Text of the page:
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CMS Tallies 22 Guns Last Year -- And Butler's Fatal Shooting Isn't Included

Police cars are stationed outside of Butler High School after a shooting Monday morning.
Police cars stationed outside Butler HIgh after a fatal shooting in October 2018.

Gun possession in Charlotte-Mecklenburg Schools spiked to 22 cases in 13 schools last school year, according to a report presented to the state Board of Education this week. And that’s not even counting a fatal shooting at Butler High in October 2018.

You might think a fatal shooting during school hours would stand out in a report on school crime and violence. But the report posted this week shows no unnatural deaths in CMS and no guns at Butler High … during a year in which one student shot another outside the school cafeteria.

The state says Bobby McKeithen’s death wasn’t tallied because he was pronounced dead at a hospital. And Butler wasn’t among the 13 CMS schools reporting guns because the shooting was logged as an assault with a weapon – a category that could include, say, a threat with a knife or even an attack with a slingshot.

A Grim Picture

But the numbers posted this week still paint a grim picture of a year that was marked by fear, lockdowns and random gun searches.

The 22 gun possessions reported at CMS were the highest in the state – and the most the district has tallied in the 12 years of reports posted on the state’s website.

Next highest for 2018-19 were Guilford County and Winston Salem-Forsyth schools with 13 each. Wake, the state’s largest district, reported only five.

The General Assembly requires schools to report on 16 criminal and violent acts that occur on school property.  The most common are possession of drugs, assaults on school employees and possession of weapons other than firearms, such as knives, brass knuckles and air guns.

The vast majority of schools and even districts report no guns in any given year.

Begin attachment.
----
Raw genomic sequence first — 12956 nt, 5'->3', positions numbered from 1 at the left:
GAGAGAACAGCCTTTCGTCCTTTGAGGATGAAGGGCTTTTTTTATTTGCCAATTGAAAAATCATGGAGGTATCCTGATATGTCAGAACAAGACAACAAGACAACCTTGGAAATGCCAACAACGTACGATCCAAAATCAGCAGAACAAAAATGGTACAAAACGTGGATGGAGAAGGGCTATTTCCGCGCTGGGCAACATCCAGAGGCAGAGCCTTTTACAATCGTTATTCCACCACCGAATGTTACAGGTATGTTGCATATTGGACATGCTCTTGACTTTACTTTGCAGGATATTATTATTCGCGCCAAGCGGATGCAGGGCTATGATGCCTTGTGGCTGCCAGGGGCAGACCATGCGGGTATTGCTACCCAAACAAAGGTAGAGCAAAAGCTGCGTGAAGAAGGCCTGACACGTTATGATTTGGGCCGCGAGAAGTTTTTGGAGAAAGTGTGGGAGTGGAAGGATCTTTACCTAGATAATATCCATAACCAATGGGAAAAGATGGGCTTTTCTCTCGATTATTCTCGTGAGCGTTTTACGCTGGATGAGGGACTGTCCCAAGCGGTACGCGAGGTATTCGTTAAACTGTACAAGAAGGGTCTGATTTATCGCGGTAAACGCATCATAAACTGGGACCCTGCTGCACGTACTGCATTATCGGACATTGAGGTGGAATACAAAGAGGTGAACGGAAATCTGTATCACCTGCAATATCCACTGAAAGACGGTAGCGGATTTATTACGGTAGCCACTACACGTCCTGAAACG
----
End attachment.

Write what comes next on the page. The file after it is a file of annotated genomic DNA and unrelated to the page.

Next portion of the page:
CMS traditionally leads the state in gun reports. That’s partly because it’s the second-largest district. Twenty-two gun possessions in 2018-19 equated to one for every 6,666 students. Both Winston Salem-Forsyth and Guilford had higher rates of gun possession than CMS – as did a number of small districts.

Catawba, Gaston and Lincoln county schools reported no guns. None of the charter schools in the Charlotte region reported any guns in 2018-19 either.

Violence In CMS

The flip side is that CMS accounted for not quite 10% of the state’s students in 2018-19, but tallied almost 18% of the state’s gun reports. The district also reported eight assaults with weapons -- that's almost 20% of the state total.

The CMS gun reports came from 13 of the district's 175 schools. Ranson Middle School tallied five. CMS spokeswoman Renee McCoy says there were not five guns at Ranson, but wouldn't elaborate, saying that "NCDPI can best explain their data collection protocol." 

When multiple students are involved in one gun incident, the number of possessions reported can be higher than the total guns confiscated.

Cotswold Elementary had three gun possessions reported. Rocky River, Myers Park and Olympic high schools had two each. Whitewater Middle and East Mecklenburg, Garinger, Hopewell, Independence, South Mecklenburg, West Charlotte and Vance high schools each had one.

The assaults with weapons took place at Butler, Marie G. Davis, Governors Village STEM Academy, North Mecklenburg High (two), Northridge Middle, West Mecklenburg High and Wilson STEM Academy.

Lower This Year

McCoy says so far this school year, six guns have been detected on CMS school grounds, with only two of those inside schools.

In the aftermath of the Butler shooting – as well as a mass shooting in Parkland, Florida, in February 2018 – CMS added a number ofsecurity measures. For instance, security teams conducted random gun searches at high schools and CMS bought a gun-sniffing dog.

Former Superintendent Clayton Wilcox also launched installation of a $1.7 million panic alarm system that provides employee badges that are supposed to allow them to instantly report incidents and trigger lockdowns or evacuations. That system has been in the news since Earnest Winston, who replaced Wilcox in August, said it doesn't work properly and said he would seek to get the district's money back.

Ann Doss Helms has covered education in the Charlotte area for over 20 years, first at The Charlotte Observer and then at WFAE. Reach her at ahelms@wfae.org or 704-926-3859.